A statistical challenge is that patients who were on the control arm were allowed to cross over to the ruxolitinib arm after 6 months. These trials had intermediate-2 or high-risk patients, with large spleens, so in the right patient starting early seems to be associated with a survival benefit.

An older [retrospective analysis] from 2009 that was used to develop some of these prognostic guidelines and the early prognostic models looked at causes of death in patients with PMF. About 50% of the patients looked at had died and in those whose final cause of death was determined, the transformation to acute leukemia dominated as a reason. Other causes included PMF progression without acute transformation, thrombosis, cardiovascular reasons, infection, bleeding, and portal hypertension.1

I would hesitate to say that the reason most patients die of MF is due to acute leukemia. A hematologic center is more likely to note the patient who died of acute leukemia than the one who traveled out of town and got hit by a car. But there is progression of disease, whether it’s to acute leukemia or just more progressive disease that leads to death.

Does spleen response affect outcomes of ruxolitinib-treated patients with MF? What dose of ruxolitinib is used?

Patients who had a spleen response with ruxolitinib seemed to do better than those that didn’t. Even patients who had a transient spleen response also considered as “unstable responders” still derived a survival benefit from being on ruxolitinib. Baseline factors associated with less likelihood of a spleen response are higher risk disease, larger spleens—although other studies have shown that’s not a factor—higher white blood cell counts, a delay in starting ruxolitinib after diagnosis, and lower doses of ruxolitinib.12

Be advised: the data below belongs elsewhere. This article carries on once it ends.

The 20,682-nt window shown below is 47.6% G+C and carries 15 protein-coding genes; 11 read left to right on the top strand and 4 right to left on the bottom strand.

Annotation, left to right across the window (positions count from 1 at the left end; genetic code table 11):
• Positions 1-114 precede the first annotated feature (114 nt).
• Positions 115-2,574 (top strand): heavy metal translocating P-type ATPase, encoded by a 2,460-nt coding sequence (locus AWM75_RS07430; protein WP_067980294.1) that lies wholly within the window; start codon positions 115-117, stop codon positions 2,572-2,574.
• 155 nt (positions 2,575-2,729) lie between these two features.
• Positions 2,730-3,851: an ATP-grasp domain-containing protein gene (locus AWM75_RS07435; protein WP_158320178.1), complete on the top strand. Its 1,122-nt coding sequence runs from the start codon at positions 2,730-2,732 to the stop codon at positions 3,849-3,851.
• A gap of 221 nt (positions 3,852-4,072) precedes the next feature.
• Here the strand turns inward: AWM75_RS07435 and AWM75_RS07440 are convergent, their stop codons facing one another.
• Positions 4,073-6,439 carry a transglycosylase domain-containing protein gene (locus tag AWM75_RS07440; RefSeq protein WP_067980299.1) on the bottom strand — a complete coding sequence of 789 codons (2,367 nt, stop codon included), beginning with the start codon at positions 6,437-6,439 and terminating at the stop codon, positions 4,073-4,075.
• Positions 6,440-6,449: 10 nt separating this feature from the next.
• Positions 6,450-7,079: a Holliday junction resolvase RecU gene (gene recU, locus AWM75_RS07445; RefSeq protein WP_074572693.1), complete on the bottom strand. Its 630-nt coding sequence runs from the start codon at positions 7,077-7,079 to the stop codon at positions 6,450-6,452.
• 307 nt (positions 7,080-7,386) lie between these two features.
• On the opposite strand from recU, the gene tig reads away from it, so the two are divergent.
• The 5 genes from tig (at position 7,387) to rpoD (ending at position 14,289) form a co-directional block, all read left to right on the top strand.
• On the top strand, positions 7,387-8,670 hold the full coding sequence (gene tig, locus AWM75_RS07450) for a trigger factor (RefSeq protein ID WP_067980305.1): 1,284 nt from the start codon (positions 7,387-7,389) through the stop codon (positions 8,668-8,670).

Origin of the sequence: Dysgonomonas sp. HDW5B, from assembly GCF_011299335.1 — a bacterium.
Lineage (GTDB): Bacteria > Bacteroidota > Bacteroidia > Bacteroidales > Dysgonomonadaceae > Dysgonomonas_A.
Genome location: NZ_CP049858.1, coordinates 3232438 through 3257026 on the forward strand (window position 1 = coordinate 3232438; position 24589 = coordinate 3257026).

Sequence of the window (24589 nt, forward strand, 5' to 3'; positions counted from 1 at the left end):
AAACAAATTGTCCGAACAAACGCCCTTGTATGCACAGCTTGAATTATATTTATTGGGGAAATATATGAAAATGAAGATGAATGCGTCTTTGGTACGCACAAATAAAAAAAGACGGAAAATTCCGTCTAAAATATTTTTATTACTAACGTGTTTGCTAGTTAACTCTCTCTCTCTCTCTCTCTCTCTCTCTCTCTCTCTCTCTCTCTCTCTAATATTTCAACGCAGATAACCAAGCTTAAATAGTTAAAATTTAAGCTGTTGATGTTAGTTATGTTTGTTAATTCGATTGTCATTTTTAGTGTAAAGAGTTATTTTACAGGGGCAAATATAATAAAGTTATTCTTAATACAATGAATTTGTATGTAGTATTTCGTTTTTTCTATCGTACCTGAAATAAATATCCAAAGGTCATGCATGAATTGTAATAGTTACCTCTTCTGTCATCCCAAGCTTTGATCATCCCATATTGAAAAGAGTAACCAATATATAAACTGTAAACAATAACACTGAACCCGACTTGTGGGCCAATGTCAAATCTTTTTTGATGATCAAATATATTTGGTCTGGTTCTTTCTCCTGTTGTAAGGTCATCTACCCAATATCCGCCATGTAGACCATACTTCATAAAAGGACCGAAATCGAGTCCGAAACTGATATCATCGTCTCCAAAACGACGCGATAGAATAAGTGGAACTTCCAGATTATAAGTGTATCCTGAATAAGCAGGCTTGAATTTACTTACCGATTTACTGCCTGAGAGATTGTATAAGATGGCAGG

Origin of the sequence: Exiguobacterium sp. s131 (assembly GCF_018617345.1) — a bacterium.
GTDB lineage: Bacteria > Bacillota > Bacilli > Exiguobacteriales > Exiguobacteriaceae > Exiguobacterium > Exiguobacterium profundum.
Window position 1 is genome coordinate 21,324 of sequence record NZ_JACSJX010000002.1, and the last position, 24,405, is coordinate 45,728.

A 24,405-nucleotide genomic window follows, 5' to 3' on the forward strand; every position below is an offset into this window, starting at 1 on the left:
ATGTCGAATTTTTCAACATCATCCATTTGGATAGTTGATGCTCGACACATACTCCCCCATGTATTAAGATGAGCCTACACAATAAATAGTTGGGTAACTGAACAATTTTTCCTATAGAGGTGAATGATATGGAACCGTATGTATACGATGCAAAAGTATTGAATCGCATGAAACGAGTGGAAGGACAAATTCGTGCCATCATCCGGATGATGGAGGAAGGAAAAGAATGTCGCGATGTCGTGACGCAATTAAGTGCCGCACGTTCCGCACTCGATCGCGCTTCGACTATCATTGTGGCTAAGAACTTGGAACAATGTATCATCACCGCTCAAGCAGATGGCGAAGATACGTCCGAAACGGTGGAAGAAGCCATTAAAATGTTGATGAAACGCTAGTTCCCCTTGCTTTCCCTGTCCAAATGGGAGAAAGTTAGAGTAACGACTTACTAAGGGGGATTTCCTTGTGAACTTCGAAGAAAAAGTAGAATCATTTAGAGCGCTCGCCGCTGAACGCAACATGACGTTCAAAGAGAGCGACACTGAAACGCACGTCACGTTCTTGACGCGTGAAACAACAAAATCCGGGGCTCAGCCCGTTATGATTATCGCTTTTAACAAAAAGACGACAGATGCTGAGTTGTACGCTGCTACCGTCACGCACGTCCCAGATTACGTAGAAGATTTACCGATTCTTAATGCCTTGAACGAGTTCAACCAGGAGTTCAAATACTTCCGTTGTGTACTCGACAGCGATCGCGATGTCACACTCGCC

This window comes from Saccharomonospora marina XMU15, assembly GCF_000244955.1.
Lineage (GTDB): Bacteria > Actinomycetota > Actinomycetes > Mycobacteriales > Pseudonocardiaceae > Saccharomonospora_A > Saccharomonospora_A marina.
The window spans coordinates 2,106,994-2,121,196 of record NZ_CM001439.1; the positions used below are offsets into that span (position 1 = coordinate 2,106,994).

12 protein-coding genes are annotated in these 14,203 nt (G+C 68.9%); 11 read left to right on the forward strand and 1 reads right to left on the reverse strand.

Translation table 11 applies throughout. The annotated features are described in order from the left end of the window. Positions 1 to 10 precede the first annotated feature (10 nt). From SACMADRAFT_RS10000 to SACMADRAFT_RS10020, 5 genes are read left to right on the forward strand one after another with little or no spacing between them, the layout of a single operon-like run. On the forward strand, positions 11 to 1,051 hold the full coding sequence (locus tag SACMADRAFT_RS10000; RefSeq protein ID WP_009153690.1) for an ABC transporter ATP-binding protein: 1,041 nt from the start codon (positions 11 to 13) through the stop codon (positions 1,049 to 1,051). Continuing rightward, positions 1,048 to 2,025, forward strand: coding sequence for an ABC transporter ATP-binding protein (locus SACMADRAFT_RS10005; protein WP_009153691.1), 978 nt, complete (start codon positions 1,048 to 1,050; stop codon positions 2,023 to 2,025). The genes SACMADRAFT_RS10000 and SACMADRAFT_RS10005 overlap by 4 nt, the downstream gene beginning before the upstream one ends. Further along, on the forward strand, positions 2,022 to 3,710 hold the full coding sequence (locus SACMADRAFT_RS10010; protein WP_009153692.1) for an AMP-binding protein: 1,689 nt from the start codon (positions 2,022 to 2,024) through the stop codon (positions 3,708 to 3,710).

The spleen responses in particular are dose-dependent. That’s why we’re really aggressive about trying to get to the higher doses of ruxolitinib. The approved dose ranges from 5 mg to 25 mg twice a day. At week 24, patients on a dose of less than 10 mg twice a day do not show significant spleen volume responses. But patients on the higher doses have spleen responses that are remarkable and quite frequent in patients that are on 25 mg twice a day.

Is symptom response equivalent with the dose of ruxolitinib used? What are some expected hematologic effects?

Symptom responses are equivalent across the different doses. If we’re targeting spleen responses, we want to be aggressive about getting that dose up to at least 20 mg to 25 mg twice a day. But if patients have relatively well-controlled spleens and maybe cytopenia, symptom response can be accomplished with lower doses. The guidelines from this data recommend against starting with a low dose. If necessary, reduce dose, but try starting at a higher dose first to give the patient the best chance of succeeding. If you start low in patients, try to escalate as quickly as can be tolerated. Doses less than 10 mg twice a day are not effective in the long term.

For adverse events [AEs], ruxolitinib is associated with some anemia and thrombocytopenia. The COMFORT-I study had grade 3 or 4 anemia or thrombocytopenia. Anemia was much more common at 45% followed by thrombocytopenia at 13% and neutropenia at 7%. The COMFORT-II study was similar with anemia being seen in 42% of patients, compared with 31% on BAT. So, this gives us a caveat that anemia is also a part of this disease process and is just exacerbated by ruxolitinib. Thrombocytopenia was equivalent with that seen on BAT.11

What are the guideline recommendations for ruxolitinib use in patients with MF who have low platelet counts (50-100 × 109/L)?

In the COMFORT-I and COMFORT-II studies, patients with platelets between 50 to 100 × 109/L weren’t included. But the label extends recommendations for dosing to these patients at a starting dose of 5 mg twice a day, which is not effective. There was a subsequent study called the EXPAND study [NCT01317875] that looked at patients with low platelets and stratified them to stratum 1, 75-99 × 109/L, and stratum 2, 50-74 × 109/L.14